In conclusion, the Holocaust was initially widely ignored in many European countries in the period following World War II. Once these countries recognized and accepted their involvement, Holocaust recognition essentially became an entry ticket into the EU. However, in contemporary Europe, an anti-Semitic climate fostered by right-wing radicals and populists is endangering this long process of Holocaust recognition. This is a particularly urgent problem as the last survivors of the Holocaust are on the brink of dying out and the danger looms of the process being lost with them. All European countries must ensure that Holocaust recognition remains an intricate part of their culture. Otherwise, Europe risks losing the status and image it took so many years to achieve – Europe as the guarantor and defender of Holocaust recognition and as a progressive and democratic union.


Associated Press. “Senior Rabbi Warns About Rise of Anti-Semitism in Europe.” New York Times. October 24, 2019.

Bennhold, Katrin and Eddy, Melissa. ‘‘’Hitler or Höcke?’ Germany’s Far-Right Party Radicalizes.” New York Times. Oct. 26, 2019.

Delanty, Gerard. “The Ambivalence of Europe,” In: Gerard Delanty, Inventing Europe: Idea, Identity, Reality, Basingstoke: Macmillan, 1995.

Eddy, Melissa. “Germany Moves to Tighten Gun and Hate Speech Laws After Far-Right Attacks.” New York Times. October 30, 2019.

Farage, Nigel. “Immigration will be the defining issue of this EU referendum campaign.” The Telegraph. August 21, 2015.

“German Jews warned not to wear kippas after rise in anti-Semitism.” BBC. May 26, 2019.

Huntington, Samuel P. “The Clash of Civilizations?,” In: Foreign Affairs 72, no. 3 (1993): 22-49.

Judt, Tony. “From the House of the Dead: An Essay on Modern European Memory,” In: Postwar: A History of Europe since 1945. London: Heinemann, 2005.

Kucia, Marek. "The Europeanization of Holocaust Memory and Eastern Europe." In: East European Politics & Societies and Cultures 30, no. 1 (2016): 97-119.

Kuttner, Robert. “Sweden Shows No Country is Immune to Far-Right, Anti-Immigrant Backlash.” The American Prospect. September 11, 2018.

Levy, Daniel and Sznaider, Natan. "Memory Unbound: The Holocaust and the Formation of Cosmopolitan Memory," In: European Journal of Social Theory 5, no. 1 (2002): 87-106.

Milward, Alan S. The European Rescue of the Nation-State. 2nd ed. London;New York: Routledge, 2000, doi:10.4324/9780203982150.

“Poland Holocaust law: Government U-turn on jail threat.” BBC News. June 27, 2018.

Renan, Ernest. “What is a Nation?”, text of a conference delivered at the Sorbonne on March 11 , 1882, In: Ernest Renan, Qu’est-ce qu’une nation?, Paris: Presses-Pocket, 1992.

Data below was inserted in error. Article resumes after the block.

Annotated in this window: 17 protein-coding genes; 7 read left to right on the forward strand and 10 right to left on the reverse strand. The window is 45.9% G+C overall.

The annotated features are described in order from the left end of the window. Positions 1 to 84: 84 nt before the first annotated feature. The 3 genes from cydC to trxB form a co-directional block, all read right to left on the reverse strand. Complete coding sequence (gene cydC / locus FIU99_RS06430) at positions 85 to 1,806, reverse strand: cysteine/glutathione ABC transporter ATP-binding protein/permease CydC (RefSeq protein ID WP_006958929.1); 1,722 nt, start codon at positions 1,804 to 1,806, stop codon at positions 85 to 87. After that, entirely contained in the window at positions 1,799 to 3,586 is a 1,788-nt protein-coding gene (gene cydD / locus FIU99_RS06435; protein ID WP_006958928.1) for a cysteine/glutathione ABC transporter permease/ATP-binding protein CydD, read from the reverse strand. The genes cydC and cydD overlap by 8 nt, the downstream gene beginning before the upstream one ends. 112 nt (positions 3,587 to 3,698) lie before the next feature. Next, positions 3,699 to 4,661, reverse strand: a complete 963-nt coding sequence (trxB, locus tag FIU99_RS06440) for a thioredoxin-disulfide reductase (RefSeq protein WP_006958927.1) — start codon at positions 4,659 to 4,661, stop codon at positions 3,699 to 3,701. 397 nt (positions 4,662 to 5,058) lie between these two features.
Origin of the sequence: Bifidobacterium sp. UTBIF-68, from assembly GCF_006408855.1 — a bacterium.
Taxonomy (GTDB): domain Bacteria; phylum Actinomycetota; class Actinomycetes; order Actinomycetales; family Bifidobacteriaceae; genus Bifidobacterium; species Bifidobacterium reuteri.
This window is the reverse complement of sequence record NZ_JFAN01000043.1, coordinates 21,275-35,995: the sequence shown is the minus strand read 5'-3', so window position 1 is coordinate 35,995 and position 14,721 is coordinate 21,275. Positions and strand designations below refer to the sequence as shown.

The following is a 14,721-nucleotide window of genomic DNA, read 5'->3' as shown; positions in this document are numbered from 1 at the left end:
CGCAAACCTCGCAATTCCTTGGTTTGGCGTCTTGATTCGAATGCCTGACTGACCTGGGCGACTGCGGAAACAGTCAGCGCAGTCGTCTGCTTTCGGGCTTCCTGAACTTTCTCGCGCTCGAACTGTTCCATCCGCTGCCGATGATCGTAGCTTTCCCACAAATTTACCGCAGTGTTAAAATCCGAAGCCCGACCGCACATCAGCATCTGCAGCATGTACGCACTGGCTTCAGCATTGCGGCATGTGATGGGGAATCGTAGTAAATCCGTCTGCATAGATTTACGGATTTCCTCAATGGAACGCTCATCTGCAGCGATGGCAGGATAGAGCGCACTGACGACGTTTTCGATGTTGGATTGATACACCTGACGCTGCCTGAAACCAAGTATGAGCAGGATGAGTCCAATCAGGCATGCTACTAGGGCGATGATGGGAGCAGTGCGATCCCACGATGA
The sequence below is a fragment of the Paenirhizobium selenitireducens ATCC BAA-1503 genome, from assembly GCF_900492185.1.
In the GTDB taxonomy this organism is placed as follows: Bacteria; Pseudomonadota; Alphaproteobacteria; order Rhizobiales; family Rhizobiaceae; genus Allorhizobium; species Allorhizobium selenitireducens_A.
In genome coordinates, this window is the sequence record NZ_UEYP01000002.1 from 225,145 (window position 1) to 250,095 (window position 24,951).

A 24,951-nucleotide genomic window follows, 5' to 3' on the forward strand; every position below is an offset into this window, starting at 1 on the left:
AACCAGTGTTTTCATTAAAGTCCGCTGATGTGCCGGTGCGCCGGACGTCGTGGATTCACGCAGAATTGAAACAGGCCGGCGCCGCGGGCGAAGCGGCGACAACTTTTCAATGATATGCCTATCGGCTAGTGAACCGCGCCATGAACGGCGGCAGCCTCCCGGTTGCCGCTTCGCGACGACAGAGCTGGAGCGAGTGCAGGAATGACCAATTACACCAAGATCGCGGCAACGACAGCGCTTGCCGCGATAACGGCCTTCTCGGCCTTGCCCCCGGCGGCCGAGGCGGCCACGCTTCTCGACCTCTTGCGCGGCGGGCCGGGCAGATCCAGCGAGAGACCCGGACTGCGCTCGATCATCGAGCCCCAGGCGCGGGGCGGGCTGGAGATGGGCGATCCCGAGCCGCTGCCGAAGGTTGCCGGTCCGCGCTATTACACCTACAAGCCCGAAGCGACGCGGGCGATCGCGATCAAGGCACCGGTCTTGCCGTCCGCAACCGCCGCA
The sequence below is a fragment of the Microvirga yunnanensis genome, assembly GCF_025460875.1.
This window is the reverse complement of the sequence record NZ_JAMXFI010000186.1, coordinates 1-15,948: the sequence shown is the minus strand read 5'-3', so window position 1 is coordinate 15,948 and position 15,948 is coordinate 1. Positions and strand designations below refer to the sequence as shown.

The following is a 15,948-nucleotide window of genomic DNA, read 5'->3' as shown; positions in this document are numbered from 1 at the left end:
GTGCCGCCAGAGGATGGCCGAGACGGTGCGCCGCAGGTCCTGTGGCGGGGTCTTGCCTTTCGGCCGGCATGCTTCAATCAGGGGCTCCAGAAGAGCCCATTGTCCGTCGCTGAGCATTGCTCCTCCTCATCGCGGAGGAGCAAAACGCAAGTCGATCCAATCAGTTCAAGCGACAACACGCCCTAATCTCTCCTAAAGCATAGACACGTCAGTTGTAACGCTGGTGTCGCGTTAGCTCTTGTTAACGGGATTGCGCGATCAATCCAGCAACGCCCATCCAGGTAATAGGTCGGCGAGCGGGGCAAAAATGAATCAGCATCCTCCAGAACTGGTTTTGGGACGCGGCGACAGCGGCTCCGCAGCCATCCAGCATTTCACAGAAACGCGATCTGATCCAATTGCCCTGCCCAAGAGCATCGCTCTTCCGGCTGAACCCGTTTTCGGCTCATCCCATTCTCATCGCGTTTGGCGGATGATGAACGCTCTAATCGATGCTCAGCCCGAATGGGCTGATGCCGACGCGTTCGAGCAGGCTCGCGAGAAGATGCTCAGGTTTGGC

Vollaard, Hans. “How the European Union Falls Apart.” EUROPP. July 2, 2018.

“Young Jewish Europeans: perceptions and experiences of antisemitism.” European Union Agency for Fundamental Rights. July 4, 2019.

[1] Tony Judt, From the House of the Dead: An Essay on Modern European Memory, (2005), 803. [2] Ibid., 808. [3] Marek Kucia, The Europeanization of Holocaust Memory and Eastern Europe, (2016), 97-98. [4] Judt, From the House, 804. [5] Ibid., 805. [6] Ibid., 806. [7] Ibid., 807. [8] Ibid., 808. [9] Ibid. [10] Ibid., 809. [11] Ibid., 812. [12] Ibid., 809. [13] Ibid. [14] Ernest Renan, What is a Nation?, (1992), 3. [15] Judt, From the House, 829. [16] Ibid. [17] Ibid., 830. [18] Kucia, The Europeanization, 97-98. [19] This change of pace was in driven in part by anti-Semitic vandalism at the end of the 1950s and the recognition that the young German generation did not know enough about the Third Reich. See Judt, From the House, 810. [20] Ibid. [21] Ibid., 811. [22] Ibid. [23] Ibid., 820. [24] Kucia, The Europeanization, 97-98. [25] Ibid., 97-98. [26] Judt, From the House, 823. [27] Ibid. [28] Kucia, The Europeanization, 114. [29] Kucia, The Europeanization, 114. [30] Kucia defines the Europeanization of Holocaust memory as the process of “construction, institutionalization, and diffusion of beliefs…as well as formal and informal norms and rules regarding Holocaust remembrance and education” that are first decided at the European level and then implemented by the European member states. Kucia, The Europeanization, 98. [31] Ibid., 99. [32] Ibid. [33] Judt, From the House, 826. [34] Ibid., 827. [35] Ibid., 826. [36] Daniel Levy and Natan Sznaider, Memory Unbound: The Holocaust and the Formation of Cosmopolitan Memory, (2002), 97. [37] Ibid. [38] Kucia, The Europeanization, 100. [39] Levy and Sznaider, Memory Unbound, 88. [40] Alan S. Milward, The European Rescue of the Nation-State, (2000), 13. [41] Ibid. [42] Judt, From the House, 804. [43] Ibid., 803. [44] Ibid., 803-04. [45] Ibid. [46] Ibid., 804. [47] Ibid., 830. [48] Ibid. [49] Ibid. [50] Gerard Delanty, The Ambivalence of Europe, (1995), 3. [51] Hans Vollaard, “How the European Union Falls Apart,” EUROPP, July 2, 2018, [52] Nigel Farage, “Immigration will be the defining issue of this EU referendum campaign,” The Telegraph, August 21, 2015, [53] Huntington defines civilization as “the highest cultural grouping of people and the broadest level of cultural identity.” Samuel P. Huntington, The Clash of Civilizations?, (1993), 24. [54] Ibid., 22. [55] Katrin Bennhold and Melissa Eddy, ‘‘Hitler or Höcke?’ Germany’s Far-Right Party Radicalizes,” New York Times, Oct. 26, 2019, [56] At a political rally in Dresden in 2017, Hoecke, who is in charge of the party in the German state of Thuringia, called on the German people to reverse the country’s guilt in the Holocaust and in World War 2, “calling on Germans to make a ‘180 degree’ turn in the way they viewed their history.” Katrin Bennhold and Melissa Eddy, ‘‘Hitler or Höcke?,’” Oct. 26, 2019, [57] Melissa Eddy, “Germany Moves to Tighten Gun and Hate Speech Laws After Far-Right Attacks,” New York Times, October 30, 2019, [58] Robert Kuttner, “Sweden Shows No Country is Immune to Far-Right, Anti-Immigrant Backlash,” The American Prospect, September 11, 2018, [59] Associated Press, “Senior Rabbi Warns,” About Rise of Anti-Semitism in Europe,” New York Times, October 24, 2019, [60] Ibid. [61] “Young Jewish Europeans: perceptions and experiences of antisemitism,” European Union Agency for Fundamental Rights, July 4, 2019, [62] Judt, From the House, 806. [63] “German Jews warned not to wear kippas after rise in anti-Semitism,” BBC, May 26, 2019, [64] “Poland Holocaust law: Government U-turn on jail threat,” BBC News, June 27, 2018, [65] The Polish government declared that the law had fulfilled its “necessary effect” forbidding anyone from using the “defamatory phrase ‘Polish death camps’ with impunity.” “Poland Holocaust law: Government U-turn on jail threat,” BBC News, June 27, 2018,